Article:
Protect same-sex marriage as part of privacy

Maggie Eubanks

People in the U.S. like to boast about the Second Amendment, but my personal favorite amendments are the Third, Fourth and Fourteenth. They not only ensure the government stays out of our business but also enforce the government not to make laws that go against our rights and privileges as American citizens. 

So I am at a loss as to why same-sex marriage is not more protected in this country. Congress is planning to codify same-sex marriage, which means they will write into law that anyone can marry anyone.

They are forced to do this because the justices that currently sit on the Supreme Court have placed high-level threats on the rights of LGBTQ people to marry who they want. Specifically Justice Clarence Thomas stated, “In future cases, we should reconsider all of this court’s substantive due process precedents, including Griswold, Lawrence and Obergefell.”

According to The Guardian, Griswold gave the right to use contraception, Lawrence decriminalized sodomy and Obergefell legalized same-sex marriage. All of these decisions rested their case on the Third, Fourth and Fourteenth Amendments or—more simply—the right to privacy. 

Some people, like Justice Thomas, pretend the right to privacy does not exist, but I think as an American citizen I have the right to choose if I want to use contraception, who I want to have sex with and who I want to marry.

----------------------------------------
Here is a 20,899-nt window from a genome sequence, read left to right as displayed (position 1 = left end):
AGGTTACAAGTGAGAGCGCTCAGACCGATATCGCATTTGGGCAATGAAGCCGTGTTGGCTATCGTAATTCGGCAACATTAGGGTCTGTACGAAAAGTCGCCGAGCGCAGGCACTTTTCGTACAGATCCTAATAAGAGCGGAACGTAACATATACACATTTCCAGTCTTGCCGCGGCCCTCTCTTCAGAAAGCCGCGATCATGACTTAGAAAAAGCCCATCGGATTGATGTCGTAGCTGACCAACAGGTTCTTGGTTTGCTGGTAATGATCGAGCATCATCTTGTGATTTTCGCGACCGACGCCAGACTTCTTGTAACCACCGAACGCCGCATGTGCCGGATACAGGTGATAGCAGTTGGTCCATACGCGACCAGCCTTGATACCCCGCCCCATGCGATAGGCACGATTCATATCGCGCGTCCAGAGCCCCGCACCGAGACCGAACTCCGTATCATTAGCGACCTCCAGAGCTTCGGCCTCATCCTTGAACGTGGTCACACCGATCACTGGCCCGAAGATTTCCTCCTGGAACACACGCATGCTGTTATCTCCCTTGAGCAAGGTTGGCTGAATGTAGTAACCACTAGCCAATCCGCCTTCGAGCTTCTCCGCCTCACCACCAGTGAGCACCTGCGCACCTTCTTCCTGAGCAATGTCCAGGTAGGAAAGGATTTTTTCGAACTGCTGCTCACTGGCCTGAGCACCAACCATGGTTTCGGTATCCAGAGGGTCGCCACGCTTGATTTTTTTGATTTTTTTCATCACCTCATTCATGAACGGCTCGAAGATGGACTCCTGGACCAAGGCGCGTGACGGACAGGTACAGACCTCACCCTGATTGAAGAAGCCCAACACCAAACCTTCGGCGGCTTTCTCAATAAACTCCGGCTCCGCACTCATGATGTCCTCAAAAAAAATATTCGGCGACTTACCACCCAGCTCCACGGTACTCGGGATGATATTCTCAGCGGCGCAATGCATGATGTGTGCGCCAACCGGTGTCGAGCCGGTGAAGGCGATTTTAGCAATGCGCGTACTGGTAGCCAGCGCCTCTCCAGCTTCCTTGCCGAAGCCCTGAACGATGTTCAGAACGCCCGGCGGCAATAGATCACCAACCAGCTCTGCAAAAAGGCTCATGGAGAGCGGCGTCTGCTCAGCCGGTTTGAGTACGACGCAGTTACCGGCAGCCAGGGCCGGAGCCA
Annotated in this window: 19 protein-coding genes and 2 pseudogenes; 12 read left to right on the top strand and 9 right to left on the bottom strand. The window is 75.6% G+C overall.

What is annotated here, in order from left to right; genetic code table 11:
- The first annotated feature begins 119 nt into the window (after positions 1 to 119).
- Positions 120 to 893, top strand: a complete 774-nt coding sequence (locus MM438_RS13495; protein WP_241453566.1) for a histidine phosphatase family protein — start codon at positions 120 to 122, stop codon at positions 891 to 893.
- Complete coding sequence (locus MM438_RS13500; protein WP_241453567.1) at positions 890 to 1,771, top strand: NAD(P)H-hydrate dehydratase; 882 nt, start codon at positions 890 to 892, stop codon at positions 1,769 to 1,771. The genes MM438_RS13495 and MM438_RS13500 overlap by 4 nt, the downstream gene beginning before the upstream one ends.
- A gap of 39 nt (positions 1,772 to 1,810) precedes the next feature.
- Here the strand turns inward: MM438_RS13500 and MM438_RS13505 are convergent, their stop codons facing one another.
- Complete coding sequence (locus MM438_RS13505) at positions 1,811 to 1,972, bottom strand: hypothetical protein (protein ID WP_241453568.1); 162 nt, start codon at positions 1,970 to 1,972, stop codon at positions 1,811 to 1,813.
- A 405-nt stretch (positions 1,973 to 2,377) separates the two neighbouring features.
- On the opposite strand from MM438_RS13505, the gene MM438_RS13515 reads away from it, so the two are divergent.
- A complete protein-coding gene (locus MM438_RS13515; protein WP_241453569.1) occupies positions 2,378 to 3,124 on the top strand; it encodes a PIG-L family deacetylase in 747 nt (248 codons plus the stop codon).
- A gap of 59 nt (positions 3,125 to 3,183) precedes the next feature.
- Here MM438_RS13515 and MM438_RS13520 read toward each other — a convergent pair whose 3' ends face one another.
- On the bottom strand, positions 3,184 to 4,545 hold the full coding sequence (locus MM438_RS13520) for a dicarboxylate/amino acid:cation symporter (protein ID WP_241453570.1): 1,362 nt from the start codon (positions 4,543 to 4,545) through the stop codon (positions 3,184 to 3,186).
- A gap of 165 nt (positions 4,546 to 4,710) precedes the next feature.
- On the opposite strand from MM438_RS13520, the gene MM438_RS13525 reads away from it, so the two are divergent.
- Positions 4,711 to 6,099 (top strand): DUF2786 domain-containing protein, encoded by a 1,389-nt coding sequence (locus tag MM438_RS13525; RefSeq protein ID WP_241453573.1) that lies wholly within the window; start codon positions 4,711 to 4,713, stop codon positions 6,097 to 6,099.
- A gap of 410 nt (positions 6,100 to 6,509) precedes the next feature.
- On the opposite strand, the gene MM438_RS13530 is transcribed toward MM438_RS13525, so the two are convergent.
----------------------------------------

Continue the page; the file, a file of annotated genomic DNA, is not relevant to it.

And if you think the founders would disagree, respectfully build a time machine and ask them if they would like to be denied marriage or have the police bust down their door for having sex. 

The founders of this country may not have written in black and white letters that Americans have the right to privacy, but the right to not quarter soldiers or be subject to unreasonable searches and seizures is enough for me.

Congress is doing a duty to all Americans by choosing to go forward and write into law that same-sex marriage is legal. This move makes it incredibly difficult for the Supreme Court to do anything that would hinder the rights of individuals to marry. 

It is past due that personal rights not be infringed upon, and 

he Supreme Court must change with the times. Just like everyone has the right to buy a gun and practice religion, everyone has the right to marry who they choose. 

So please, let Congress do their job, and let’s move on with our lives while we all mind our own